And at the time my courage and radical action –having these children-- was often praised by other women I knew which now strikes me as somewhat bizarre: a college professor in her mid thirties having a baby should not be a trail-blazer.
What are some crucial elements of your process? How has that changed since having children?
Time is completely different now, both my use of it and the way I think of it in the long run. If I have ten minutes, I can do my work. There is no warm up, there are no good writing rituals, no dawdling at my desk. I don’t need to be at my desk. I can be on a subway, in the backyard, at the town pool on a bench. I have worked to be the kind of writer who can dip right back into the work at any time. It’s hard but I find it a much better way to work.
What are some of the ways your family and your art interact?
Driving all over to go to small museums and take notes with my family; driving all over the Gulf Coast to talk to people after Hurricane Katrina with my girls in the car; watching and listening to my girls play dollhouse as I work on my book about dollhouses.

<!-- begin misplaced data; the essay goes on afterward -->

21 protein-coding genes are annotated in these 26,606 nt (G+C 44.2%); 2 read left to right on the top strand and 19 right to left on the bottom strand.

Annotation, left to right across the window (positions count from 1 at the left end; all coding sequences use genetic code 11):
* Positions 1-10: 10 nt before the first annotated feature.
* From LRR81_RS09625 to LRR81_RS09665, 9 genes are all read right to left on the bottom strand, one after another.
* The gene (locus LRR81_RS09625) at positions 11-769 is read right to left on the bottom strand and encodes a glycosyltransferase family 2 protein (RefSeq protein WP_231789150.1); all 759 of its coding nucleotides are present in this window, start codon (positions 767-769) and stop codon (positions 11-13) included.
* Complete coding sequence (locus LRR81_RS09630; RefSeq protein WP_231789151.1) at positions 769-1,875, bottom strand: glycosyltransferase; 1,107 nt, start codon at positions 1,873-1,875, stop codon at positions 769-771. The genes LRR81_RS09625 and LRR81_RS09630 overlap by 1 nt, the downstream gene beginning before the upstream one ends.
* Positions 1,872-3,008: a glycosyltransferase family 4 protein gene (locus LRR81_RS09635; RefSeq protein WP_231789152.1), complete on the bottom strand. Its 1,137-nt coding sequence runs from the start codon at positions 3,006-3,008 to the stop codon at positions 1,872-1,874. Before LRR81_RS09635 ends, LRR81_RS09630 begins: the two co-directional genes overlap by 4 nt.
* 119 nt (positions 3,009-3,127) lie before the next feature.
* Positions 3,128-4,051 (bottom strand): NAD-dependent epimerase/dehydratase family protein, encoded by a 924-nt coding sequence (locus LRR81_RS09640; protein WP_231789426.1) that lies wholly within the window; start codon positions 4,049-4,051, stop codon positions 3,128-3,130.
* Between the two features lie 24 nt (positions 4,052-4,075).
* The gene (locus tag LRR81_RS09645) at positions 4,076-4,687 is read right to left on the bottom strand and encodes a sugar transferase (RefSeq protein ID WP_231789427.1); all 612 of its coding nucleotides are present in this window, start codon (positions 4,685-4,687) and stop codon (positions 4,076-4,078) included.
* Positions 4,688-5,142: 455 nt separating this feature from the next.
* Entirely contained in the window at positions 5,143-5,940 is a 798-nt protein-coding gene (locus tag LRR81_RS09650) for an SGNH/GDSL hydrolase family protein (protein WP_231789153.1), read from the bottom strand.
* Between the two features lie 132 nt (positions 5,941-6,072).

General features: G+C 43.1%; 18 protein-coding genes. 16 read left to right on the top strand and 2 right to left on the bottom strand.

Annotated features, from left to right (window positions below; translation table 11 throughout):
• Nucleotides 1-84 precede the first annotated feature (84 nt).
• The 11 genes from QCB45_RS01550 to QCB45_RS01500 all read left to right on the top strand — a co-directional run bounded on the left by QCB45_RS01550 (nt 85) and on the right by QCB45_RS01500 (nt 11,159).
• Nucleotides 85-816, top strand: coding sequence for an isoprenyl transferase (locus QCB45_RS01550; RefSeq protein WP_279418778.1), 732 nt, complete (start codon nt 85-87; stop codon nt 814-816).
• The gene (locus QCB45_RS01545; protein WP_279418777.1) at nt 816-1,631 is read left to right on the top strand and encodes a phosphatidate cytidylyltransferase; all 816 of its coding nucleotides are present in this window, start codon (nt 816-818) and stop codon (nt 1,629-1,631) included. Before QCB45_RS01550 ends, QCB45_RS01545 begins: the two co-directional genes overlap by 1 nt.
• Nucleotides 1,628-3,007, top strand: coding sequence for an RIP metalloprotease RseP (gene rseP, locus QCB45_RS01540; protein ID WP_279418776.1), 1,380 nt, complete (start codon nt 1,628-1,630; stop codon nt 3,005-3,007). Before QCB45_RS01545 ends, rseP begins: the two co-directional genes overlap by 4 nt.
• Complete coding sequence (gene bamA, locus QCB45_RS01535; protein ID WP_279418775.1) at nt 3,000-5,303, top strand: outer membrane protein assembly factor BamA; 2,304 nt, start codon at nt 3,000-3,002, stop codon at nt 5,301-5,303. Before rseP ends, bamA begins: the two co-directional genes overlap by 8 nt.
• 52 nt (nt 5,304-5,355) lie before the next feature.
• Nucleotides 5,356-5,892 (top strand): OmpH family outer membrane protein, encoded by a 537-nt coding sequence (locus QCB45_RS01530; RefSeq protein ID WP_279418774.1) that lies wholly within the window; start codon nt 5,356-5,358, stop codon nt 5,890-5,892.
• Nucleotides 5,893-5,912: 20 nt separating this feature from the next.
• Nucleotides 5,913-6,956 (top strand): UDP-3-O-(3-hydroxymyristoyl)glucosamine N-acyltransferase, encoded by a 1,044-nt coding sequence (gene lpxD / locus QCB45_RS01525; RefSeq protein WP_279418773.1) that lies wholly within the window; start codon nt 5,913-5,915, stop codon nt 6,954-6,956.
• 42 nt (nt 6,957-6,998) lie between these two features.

Do you find your attitude towards your art might be different because of your parenting / has it changed since you became a parent?
Yes, in every way. Because I used to be one of those people who wrote best in the beautiful room in the colony or when I had a whole day to myself or when I could have a day of silence and tell my husband I couldn’t talk all day because I was working on a poem.
That’s completely over now, which is for the best, though sometimes I miss my younger self and her absurd, idealistic ideas about writing.
Are your children ever subjects in your art?
When they were babies, yes, I wrote about them all the time. Now that they are older-10 and 13—I find myself more wary. I don’t want to speak for them. I don’t’ want to write things that will haunt them later. I think about the ethics of writing about my teenage daughter, telling her story vs. letting her speak for herself.
But the experience of mothering two daughters is a huge part of my work and is everywhere in everything I write.
Aside from the obvious need of more time, what has been one of the most difficult obstacles you’ve had in regards to parenting and your art?